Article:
Sunday, 4 February 2007

Complex expectations in EasyMock made easy using JSP EL

Setting up expectations in a mock framework like EasyMock is usually straightforward when dealing with simple types like integers or strings. But from time to time I run into situations when things become more complicated. Consider the following example.

We have a class Customer that has properties like name and address, but also a bunch of other things. We now want to test a method that populates the phone number field from some phone number directory. This test code could look something like this.

public void testPopulatePhoneNumber() throws Exception {
Services services = createMock(Services.class);
Customer loadedCustomer = new Customer();
// Set other properties
Customer saveCustomer = new Customer();
// Set other properties
expect(services.lookupPhoneNumber("Al", "Bundy")).

CustomerManager customerManager = new CustomerManager();

(For simplicity I have a single interface for all sorts of good stuff, which of course wouldn't happen in a real system. Don't start building your own enterprise CRM system based on this. :-) )

The problem here is how you verify that the correct customer object is being passed into saveCustomer(). In this example EasyMock would use the equals() method of the Customer class to compare the expected object with the actual object. This means that to make all sorts of test cases work you would have to make the equals() method compare every single field in the class. Maybe this is not what you want. Maybe you want two customer objects to be considered equal if they have the same user id. But in this way the test cases have sort of hi-jacked the equals() method. Also you have to set up a lot of properties in the test cases and you get big equals() and hashCode() methods.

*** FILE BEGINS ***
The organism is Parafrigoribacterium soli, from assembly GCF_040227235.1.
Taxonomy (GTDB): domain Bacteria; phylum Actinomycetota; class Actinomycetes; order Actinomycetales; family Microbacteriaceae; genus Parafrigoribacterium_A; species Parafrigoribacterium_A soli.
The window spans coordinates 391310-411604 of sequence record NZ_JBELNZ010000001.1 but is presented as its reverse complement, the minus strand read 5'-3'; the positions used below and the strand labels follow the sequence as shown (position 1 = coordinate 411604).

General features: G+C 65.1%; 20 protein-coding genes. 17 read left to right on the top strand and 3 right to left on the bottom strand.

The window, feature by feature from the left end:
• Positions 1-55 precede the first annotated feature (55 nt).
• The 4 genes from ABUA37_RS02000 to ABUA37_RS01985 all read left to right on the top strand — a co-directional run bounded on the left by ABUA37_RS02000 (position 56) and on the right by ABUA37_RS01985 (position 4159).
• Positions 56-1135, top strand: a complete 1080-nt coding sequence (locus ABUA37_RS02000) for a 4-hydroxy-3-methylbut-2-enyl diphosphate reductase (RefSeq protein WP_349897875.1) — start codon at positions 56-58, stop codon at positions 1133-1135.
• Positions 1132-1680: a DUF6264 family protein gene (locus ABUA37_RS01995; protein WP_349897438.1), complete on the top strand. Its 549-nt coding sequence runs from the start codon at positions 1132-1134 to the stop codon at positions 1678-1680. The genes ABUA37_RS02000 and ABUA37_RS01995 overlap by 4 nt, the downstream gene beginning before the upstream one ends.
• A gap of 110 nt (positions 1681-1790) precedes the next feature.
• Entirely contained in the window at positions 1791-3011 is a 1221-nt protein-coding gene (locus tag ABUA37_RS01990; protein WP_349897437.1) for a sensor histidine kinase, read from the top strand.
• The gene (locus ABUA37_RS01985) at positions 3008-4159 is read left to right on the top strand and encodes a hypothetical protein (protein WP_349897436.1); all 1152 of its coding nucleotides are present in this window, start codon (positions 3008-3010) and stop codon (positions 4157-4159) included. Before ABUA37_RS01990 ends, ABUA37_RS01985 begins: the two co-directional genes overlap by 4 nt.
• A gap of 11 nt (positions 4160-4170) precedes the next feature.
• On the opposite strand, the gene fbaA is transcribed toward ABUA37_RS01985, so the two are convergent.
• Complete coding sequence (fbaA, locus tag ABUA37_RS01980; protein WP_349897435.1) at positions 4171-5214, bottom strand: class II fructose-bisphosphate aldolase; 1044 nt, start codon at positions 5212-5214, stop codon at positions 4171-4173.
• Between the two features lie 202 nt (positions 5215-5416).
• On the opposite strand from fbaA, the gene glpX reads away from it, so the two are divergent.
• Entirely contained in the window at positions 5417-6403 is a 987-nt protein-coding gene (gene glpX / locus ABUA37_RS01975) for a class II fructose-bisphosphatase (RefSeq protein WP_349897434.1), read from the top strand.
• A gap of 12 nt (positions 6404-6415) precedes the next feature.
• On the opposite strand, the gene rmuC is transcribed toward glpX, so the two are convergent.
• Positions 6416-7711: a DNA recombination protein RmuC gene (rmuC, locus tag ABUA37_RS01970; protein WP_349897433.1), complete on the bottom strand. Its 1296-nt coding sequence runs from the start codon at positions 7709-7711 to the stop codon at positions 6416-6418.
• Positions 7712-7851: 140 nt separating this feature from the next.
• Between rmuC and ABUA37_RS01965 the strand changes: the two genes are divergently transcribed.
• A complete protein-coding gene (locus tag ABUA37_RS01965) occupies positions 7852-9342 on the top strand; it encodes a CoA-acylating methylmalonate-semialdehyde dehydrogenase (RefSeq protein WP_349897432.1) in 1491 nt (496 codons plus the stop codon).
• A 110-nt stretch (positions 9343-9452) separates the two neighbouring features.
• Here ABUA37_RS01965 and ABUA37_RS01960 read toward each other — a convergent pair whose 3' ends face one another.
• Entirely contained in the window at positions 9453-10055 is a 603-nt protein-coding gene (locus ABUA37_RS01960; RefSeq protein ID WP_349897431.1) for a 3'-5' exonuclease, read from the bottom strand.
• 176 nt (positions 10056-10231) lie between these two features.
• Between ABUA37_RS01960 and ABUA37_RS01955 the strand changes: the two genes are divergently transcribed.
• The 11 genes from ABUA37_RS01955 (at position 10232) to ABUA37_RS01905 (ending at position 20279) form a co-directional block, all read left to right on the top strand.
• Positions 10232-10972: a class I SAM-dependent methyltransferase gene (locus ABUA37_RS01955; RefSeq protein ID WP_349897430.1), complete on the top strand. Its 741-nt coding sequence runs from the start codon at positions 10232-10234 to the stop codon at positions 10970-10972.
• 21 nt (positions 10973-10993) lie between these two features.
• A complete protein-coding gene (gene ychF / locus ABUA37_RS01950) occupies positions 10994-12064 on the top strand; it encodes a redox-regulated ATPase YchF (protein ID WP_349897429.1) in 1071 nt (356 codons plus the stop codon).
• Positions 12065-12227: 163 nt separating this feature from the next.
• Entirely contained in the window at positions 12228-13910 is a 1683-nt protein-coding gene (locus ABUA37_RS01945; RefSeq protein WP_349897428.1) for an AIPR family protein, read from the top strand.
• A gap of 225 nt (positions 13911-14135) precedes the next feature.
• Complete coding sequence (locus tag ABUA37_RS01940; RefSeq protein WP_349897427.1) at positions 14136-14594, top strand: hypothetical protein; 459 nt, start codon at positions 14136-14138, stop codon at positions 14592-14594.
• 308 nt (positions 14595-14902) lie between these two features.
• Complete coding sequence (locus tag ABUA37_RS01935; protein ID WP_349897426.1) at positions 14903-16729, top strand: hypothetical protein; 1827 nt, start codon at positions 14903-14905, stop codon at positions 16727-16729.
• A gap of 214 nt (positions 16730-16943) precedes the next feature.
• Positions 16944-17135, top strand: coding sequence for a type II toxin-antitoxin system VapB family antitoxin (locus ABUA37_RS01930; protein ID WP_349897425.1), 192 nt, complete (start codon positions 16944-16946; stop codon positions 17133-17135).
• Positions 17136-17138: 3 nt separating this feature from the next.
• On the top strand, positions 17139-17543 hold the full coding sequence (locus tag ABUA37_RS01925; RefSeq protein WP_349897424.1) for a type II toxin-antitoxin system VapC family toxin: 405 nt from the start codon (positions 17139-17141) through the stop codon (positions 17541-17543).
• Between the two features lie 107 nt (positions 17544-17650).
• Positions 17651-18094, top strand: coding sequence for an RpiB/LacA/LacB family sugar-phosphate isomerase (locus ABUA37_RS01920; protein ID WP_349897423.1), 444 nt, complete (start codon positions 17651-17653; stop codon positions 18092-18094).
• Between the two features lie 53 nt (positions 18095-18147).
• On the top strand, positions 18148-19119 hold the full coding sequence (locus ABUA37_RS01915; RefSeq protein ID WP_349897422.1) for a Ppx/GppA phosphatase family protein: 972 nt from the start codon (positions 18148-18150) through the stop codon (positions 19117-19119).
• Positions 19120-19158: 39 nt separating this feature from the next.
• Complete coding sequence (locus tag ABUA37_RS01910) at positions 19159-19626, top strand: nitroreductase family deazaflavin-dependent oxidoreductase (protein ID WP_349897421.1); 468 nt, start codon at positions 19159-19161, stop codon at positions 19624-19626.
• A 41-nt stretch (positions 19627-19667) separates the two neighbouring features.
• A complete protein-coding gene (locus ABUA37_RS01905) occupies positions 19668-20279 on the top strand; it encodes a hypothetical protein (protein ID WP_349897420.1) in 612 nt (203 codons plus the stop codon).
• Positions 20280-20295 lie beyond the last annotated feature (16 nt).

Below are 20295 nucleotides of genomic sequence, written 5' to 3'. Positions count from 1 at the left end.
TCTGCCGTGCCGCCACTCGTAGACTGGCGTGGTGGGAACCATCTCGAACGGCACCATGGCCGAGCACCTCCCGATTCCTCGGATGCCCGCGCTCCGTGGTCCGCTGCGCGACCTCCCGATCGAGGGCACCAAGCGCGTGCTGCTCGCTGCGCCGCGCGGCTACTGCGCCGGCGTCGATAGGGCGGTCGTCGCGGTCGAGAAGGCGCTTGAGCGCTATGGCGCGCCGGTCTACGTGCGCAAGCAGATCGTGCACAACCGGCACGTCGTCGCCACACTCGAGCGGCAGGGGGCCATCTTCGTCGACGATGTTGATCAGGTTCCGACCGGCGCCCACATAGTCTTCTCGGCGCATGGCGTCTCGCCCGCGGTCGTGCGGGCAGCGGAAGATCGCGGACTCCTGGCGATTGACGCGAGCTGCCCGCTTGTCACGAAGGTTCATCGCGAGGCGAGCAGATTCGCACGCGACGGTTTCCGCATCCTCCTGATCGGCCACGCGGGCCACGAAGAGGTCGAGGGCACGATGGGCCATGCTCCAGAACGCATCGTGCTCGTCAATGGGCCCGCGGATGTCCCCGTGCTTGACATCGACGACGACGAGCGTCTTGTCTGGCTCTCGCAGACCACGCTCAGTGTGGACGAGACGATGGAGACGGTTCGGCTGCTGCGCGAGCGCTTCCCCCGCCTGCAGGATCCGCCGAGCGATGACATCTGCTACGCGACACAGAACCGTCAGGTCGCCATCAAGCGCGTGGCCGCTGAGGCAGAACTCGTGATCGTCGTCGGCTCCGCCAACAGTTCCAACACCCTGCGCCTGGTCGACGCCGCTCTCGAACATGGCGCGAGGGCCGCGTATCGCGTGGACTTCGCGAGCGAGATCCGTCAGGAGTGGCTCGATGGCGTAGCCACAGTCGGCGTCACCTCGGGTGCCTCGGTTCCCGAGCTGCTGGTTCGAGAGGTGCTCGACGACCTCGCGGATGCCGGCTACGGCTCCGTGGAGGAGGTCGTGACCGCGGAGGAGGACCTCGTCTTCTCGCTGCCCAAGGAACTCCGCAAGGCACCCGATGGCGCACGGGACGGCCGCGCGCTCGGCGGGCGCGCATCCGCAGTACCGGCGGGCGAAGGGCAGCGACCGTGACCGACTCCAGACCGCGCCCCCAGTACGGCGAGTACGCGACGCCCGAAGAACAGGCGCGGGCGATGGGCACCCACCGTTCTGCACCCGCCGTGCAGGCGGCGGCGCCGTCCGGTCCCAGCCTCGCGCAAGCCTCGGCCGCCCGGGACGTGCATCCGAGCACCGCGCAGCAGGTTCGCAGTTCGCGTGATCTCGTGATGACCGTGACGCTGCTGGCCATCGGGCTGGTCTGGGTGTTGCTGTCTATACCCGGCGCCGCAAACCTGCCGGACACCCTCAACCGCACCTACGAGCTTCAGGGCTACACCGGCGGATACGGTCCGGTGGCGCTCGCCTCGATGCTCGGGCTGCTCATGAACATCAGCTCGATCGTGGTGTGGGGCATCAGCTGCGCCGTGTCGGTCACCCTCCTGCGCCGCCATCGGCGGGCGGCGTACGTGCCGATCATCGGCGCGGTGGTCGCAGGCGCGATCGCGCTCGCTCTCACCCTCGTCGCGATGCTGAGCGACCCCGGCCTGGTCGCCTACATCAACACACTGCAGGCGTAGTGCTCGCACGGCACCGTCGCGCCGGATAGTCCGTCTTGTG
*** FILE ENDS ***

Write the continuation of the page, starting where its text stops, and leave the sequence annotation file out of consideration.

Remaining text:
So I came up with the idea that you could use JSP EL (expression language) to write expressions that will make an assertion that the object is as expected. Writing an argument matcher for EasyMock that does this turned out to be pretty easy. Using this the expectation for saveCustomer() would become like this:

"${bean.phoneNumber == '555-SHOE'}",

Also you don't need the saveCustomer object any longer and the only properties that you have to set in the test case are those that actually has something to do with the test.

A small problem with this approoch though is that refactorings of the objects that are referenced within the EL expression will break the tests.

I have put up a small web page with the source code if you want to try it out at

Saturday, 20 January 2007

Platform for Internet based desktop applications

Lately some people have been predicting that applications that are installed locally on a user's computer are on their way out and will be replaced by online applications. When someone wants to e.g. write a document he surfs off to his favourite word processing site instead of starting MS Word.

There are obviously benefits with this approach.

  • No need to install local copies and keep them updated and functional.

  • Easier to switch between vendors when you don't have to make an upfront investment in a sofware package. (Although I don't doubt that vendors will do everything they can to lock users in..)